Rising Storm 2: Vietnam Review

Screenshot of Rising Storm 2: Vietnam
Flying the Huey back to base

  • Reviewed by: Mark Goninon
  • Developer: Antimatter Games/Tripwire Interactive
  • Publisher: Tripwire Interactive
  • Release Date: 31 May 2017
  • Time played: 12.6 hours

Ever since Battlefield Bad Company 2: Vietnam was released in 2010, I've been itching to not only play a historical FPS game (as there's been a couple of WWI shooters in recent years such as Verdun and Battlefield 1) but one in the Vietnam War setting. So when Rising Storm 2: Vietnam was announced, I was pretty excited. There wasn't much in the way of news for a while and then BAM! The game was released just a couple of months ago. Despite not minding what I experienced during the open beta and the affordable pre-order price of $25 USD, I held off from buying the game, mainly because I'm a bit apprehensive about adding multiplayer games to my backlog nowadays, I mean, what is the point of buying a game that none of your friends play? Worse, what's the point of buying a game you might not have time to play until much later when the number of players online has dwindled to nothing? What tipped me over the edge in this case was the fact my mate Choona managed to pre-order a copy so I thought that was as good a reason as any and now I'm no longer a Tripwire Interactive virgin.

You heard right, I've never played a game by Tripwire Interactive before: I've never played a Red Orchestra game, Killing Floor or the original Rising Storm. So my review would suit those who, like me, are coming into this franchise as a newbie. I have played countless Battlefield games of course, so the Battlefield series is where I'm going to make most of my comparisons.

So what's Rising Storm 2: Vietnam about? Well, it's an online multiplayer FPS set during the Vietnam War that features 64-player maps, lots of authentic weapons and aircraft from the era, along with… wait for it…. COMMANDER MODE (yaaaaay…. Okay most of you are probably going "boooo" but hey there are some of us who likes "Commander Mode" in online multiplayer FPSs 😊).

And that's all there really is to it… although you're going to need your wits about you lest you want to suffer a major malfunction in the perilous rice padis, hills, cities and jungles of Vietnam…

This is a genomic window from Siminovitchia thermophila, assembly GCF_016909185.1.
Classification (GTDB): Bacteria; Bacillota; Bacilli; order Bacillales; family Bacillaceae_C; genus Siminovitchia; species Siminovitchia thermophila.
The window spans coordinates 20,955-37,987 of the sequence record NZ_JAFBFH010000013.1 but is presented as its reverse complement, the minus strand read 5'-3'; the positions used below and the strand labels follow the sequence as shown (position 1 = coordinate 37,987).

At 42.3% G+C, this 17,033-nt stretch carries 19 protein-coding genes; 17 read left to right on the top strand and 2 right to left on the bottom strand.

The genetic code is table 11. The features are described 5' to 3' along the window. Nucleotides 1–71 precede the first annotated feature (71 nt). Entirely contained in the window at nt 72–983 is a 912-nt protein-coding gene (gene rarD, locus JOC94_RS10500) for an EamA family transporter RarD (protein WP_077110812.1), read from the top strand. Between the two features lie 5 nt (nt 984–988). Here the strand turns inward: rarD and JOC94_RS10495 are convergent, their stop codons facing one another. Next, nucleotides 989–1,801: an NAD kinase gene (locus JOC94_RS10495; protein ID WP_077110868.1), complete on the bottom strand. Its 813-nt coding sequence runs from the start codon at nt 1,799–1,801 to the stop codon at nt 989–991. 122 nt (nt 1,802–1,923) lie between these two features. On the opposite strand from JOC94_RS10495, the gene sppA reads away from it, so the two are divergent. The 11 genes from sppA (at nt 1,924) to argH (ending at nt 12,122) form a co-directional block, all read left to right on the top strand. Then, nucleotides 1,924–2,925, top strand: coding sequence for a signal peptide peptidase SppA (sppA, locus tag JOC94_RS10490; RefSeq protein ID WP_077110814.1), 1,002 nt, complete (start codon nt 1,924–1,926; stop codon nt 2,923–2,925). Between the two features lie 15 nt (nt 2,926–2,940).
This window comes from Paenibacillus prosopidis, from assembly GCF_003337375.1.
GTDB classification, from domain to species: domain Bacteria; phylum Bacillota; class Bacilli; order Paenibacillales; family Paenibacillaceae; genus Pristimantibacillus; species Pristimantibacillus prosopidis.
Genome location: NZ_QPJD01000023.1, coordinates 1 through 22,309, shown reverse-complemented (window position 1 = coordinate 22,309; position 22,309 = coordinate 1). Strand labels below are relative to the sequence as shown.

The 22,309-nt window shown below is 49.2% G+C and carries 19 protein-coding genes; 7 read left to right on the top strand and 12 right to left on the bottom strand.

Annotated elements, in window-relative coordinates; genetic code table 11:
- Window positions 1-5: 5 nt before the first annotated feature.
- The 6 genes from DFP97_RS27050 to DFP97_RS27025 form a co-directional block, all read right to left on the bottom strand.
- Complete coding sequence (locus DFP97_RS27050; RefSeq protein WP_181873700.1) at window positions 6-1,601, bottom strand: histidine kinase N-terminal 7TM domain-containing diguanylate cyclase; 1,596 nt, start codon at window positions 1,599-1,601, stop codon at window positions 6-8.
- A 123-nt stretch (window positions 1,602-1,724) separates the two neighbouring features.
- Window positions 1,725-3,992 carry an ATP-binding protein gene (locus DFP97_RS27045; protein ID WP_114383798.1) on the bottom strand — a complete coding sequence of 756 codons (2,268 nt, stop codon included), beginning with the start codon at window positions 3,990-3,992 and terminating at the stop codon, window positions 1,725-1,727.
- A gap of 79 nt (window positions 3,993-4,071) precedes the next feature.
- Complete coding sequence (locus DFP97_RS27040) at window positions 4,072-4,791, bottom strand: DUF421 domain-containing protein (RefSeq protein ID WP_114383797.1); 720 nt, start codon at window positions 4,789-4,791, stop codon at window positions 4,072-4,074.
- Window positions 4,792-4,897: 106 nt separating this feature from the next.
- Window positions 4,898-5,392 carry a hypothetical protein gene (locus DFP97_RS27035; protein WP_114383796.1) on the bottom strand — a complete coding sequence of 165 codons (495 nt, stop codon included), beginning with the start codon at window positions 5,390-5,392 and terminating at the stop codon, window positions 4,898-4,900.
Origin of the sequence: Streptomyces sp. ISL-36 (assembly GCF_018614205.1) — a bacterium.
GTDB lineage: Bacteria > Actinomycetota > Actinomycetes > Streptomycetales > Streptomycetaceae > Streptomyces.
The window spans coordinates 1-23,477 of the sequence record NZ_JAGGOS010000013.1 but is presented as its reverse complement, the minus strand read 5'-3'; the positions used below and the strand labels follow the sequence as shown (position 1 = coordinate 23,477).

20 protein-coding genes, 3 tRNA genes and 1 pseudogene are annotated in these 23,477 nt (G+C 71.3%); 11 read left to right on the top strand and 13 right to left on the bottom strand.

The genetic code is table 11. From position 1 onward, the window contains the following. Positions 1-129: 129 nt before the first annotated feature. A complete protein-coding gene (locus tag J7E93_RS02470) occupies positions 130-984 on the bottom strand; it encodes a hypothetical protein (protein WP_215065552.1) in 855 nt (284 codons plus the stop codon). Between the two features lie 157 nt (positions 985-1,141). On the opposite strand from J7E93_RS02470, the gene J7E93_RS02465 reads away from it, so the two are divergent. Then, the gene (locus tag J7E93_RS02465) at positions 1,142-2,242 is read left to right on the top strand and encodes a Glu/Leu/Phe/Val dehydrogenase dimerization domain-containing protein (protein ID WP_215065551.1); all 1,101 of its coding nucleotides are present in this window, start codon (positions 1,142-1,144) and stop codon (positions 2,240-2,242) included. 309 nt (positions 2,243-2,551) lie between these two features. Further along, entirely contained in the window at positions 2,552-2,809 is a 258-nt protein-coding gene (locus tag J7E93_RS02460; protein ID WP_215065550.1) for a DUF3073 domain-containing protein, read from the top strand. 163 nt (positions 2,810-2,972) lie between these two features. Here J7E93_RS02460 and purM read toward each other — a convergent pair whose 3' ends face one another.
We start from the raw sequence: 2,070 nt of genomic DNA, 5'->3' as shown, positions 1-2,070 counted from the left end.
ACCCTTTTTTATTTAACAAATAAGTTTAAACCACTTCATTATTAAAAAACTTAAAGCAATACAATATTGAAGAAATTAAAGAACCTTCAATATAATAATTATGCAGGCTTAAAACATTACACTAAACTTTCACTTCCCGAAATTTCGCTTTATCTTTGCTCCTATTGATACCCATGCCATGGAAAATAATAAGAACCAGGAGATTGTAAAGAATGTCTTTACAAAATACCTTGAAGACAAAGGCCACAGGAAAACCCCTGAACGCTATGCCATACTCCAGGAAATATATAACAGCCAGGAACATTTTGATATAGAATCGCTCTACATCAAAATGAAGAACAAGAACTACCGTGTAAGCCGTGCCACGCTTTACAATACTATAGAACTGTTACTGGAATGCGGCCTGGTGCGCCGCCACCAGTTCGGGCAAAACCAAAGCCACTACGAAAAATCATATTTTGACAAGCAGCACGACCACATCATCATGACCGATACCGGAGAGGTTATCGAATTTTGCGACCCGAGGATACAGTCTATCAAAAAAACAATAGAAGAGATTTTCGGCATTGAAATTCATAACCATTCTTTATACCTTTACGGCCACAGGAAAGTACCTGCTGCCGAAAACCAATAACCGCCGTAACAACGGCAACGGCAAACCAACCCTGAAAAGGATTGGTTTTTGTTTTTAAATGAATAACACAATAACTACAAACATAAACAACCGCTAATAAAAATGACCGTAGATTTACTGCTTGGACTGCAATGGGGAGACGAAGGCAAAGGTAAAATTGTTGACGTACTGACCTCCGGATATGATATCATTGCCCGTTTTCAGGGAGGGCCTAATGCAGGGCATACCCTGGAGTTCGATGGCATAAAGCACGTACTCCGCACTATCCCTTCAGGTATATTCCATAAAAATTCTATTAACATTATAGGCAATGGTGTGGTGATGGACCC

What I like:

Battlefield 2 set in Vietnam

Battlefield 2 is one of my favourite games of all time. In fact, it features on the Choicest Games Top 100 in the #8 spot. So there, it's gotta be good if it's on that list 😉. So when I say a game is like Battlefield 2, that's a good thing.

A lot of the elements found in Battlefield 2 are present in Rising Storm 2: Vietnam: For starters, there's Commander Mode and not just any old Commander Mode, but with abilities that can really decide the outcome of a battle such as napalm strikes, instant respawns of dead comrades and anti-air cover. The artillery strikes are nothing to sneeze at either as they cover a wide area and can do some serious damage (to friend or foe – something to keep in mind).

Just like Battlefield 2, the game definitely follows the "less is more" mantra and it encourages teamwork since each player needs to rely on each other in order to win: there's no class that can do absolutely everything in this game (each class/role has a specific function to play) and the Commander actually has to rely on the squad leaders on the team to spot artillery targets or rely on players who volunteer to play the Radioman class in order to allow the Commander to access abilities near the front line.

The game also has squads (complete with customisable names) and you can use the in-game voice comms to collaborate.

Screenshot of Rising Storm 2: Vietnam
Nice car

Authentic weapons

Not only does the game use authentic weapons, they lock the weapons to the side that uses them which I respect – there's none of this U.S. Marine Corps using Singaporean Ultimax 100s as default machine guns.

Asymmetric warfare

While there are similarities between classes and how each side plays, there are also subtle differences. For example, with the U.S. side, squad mates can only spawn on the squad leader (and only if he or she is alive of course). With the North Vietnamese forces, you spawn on squad tunnels which are placed by the squad leader – they're similar to spawn beacons in Battlefield 4 except you can't parachute down on them.

With respect to vehicles, the Americans are able to use aircraft to transport their troops and to provide fire support while the North Vietnamese, well, get nothing! However, their Commander does have the ability to provide anti-air cover for a short while which is used to destroy any aircraft over a certain altitude. Also, just about all North Vietnamese roles can deploy anti-personnel traps so while the Americans might dominate the skies, the North Vietnamese are going to make it extra difficult to capture those objectives.

Flying is difficult

Maybe I just need more practice but compared to the Battlefield games, flying the choppers in Rising Storm 2: Vietnam is really difficult. I've marked this as a good thing since, just like real life, not everyone is skilled enough to be a decent chopper pilot – so I suspect this creates the opportunity for certain players to fill that niche.

No parachutes